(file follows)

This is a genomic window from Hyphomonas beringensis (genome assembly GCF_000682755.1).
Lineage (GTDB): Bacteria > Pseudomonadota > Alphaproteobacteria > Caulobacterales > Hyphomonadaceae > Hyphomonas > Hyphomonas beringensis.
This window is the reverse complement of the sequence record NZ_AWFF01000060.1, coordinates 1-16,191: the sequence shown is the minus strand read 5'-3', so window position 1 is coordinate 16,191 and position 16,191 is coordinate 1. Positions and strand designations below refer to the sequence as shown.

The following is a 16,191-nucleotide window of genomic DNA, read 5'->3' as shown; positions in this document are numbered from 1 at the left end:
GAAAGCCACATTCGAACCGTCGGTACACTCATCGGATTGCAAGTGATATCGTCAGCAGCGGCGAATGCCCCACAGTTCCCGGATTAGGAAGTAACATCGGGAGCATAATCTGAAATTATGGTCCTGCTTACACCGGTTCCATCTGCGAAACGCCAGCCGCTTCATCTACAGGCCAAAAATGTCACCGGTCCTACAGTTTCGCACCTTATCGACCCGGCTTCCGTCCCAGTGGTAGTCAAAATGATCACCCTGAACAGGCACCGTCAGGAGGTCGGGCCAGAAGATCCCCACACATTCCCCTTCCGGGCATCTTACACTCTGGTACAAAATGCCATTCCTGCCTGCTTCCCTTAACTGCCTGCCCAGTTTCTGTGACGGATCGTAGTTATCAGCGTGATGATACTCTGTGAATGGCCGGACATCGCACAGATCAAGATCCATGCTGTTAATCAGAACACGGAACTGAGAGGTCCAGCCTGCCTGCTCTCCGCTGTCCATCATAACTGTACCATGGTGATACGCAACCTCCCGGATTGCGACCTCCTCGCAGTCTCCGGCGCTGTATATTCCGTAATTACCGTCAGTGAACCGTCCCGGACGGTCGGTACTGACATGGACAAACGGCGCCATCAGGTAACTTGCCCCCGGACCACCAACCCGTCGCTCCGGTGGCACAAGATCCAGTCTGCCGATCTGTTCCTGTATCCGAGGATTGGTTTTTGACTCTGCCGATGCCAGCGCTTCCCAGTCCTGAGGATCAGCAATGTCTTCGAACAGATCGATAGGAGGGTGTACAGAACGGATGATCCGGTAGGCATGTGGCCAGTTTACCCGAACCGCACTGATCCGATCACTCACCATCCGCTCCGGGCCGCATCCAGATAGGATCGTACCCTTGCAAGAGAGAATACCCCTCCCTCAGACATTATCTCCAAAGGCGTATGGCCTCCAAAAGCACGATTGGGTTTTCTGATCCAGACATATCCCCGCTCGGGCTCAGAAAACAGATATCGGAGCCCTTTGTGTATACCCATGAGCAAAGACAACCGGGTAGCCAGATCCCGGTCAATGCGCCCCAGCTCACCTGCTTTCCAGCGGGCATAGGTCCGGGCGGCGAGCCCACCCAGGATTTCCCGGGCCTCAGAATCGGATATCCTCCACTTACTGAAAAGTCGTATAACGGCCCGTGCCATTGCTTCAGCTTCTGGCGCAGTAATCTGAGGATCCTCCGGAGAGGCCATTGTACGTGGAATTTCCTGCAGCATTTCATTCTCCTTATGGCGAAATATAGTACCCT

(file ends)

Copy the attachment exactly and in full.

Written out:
This is a genomic window from Hyphomonas beringensis (genome assembly GCF_000682755.1).
Lineage (GTDB): Bacteria > Pseudomonadota > Alphaproteobacteria > Caulobacterales > Hyphomonadaceae > Hyphomonas > Hyphomonas beringensis.
This window is the reverse complement of the sequence record NZ_AWFF01000060.1, coordinates 1-16,191: the sequence shown is the minus strand read 5'-3', so window position 1 is coordinate 16,191 and position 16,191 is coordinate 1. Positions and strand designations below refer to the sequence as shown.

The following is a 16,191-nucleotide window of genomic DNA, read 5'->3' as shown; positions in this document are numbered from 1 at the left end:
GAAAGCCACATTCGAACCGTCGGTACACTCATCGGATTGCAAGTGATATCGTCAGCAGCGGCGAATGCCCCACAGTTCCCGGATTAGGAAGTAACATCGGGAGCATAATCTGAAATTATGGTCCTGCTTACACCGGTTCCATCTGCGAAACGCCAGCCGCTTCATCTACAGGCCAAAAATGTCACCGGTCCTACAGTTTCGCACCTTATCGACCCGGCTTCCGTCCCAGTGGTAGTCAAAATGATCACCCTGAACAGGCACCGTCAGGAGGTCGGGCCAGAAGATCCCCACACATTCCCCTTCCGGGCATCTTACACTCTGGTACAAAATGCCATTCCTGCCTGCTTCCCTTAACTGCCTGCCCAGTTTCTGTGACGGATCGTAGTTATCAGCGTGATGATACTCTGTGAATGGCCGGACATCGCACAGATCAAGATCCATGCTGTTAATCAGAACACGGAACTGAGAGGTCCAGCCTGCCTGCTCTCCGCTGTCCATCATAACTGTACCATGGTGATACGCAACCTCCCGGATTGCGACCTCCTCGCAGTCTCCGGCGCTGTATATTCCGTAATTACCGTCAGTGAACCGTCCCGGACGGTCGGTACTGACATGGACAAACGGCGCCATCAGGTAACTTGCCCCCGGACCACCAACCCGTCGCTCCGGTGGCACAAGATCCAGTCTGCCGATCTGTTCCTGTATCCGAGGATTGGTTTTTGACTCTGCCGATGCCAGCGCTTCCCAGTCCTGAGGATCAGCAATGTCTTCGAACAGATCGATAGGAGGGTGTACAGAACGGATGATCCGGTAGGCATGTGGCCAGTTTACCCGAACCGCACTGATCCGATCACTCACCATCCGCTCCGGGCCGCATCCAGATAGGATCGTACCCTTGCAAGAGAGAATACCCCTCCCTCAGACATTATCTCCAAAGGCGTATGGCCTCCAAAAGCACGATTGGGTTTTCTGATCCAGACATATCCCCGCTCGGGCTCAGAAAACAGATATCGGAGCCCTTTGTGTATACCCATGAGCAAAGACAACCGGGTAGCCAGATCCCGGTCAATGCGCCCCAGCTCACCTGCTTTCCAGCGGGCATAGGTCCGGGCGGCGAGCCCACCCAGGATTTCCCGGGCCTCAGAATCGGATATCCTCCACTTACTGAAAAGTCGTATAACGGCCCGTGCCATTGCTTCAGCTTCTGGCGCAGTAATCTGAGGATCCTCCGGAGAGGCCATTGTACGTGGAATTTCCTGCAGCATTTCATTCTCCTTATGGCGAAATATAGTACCCT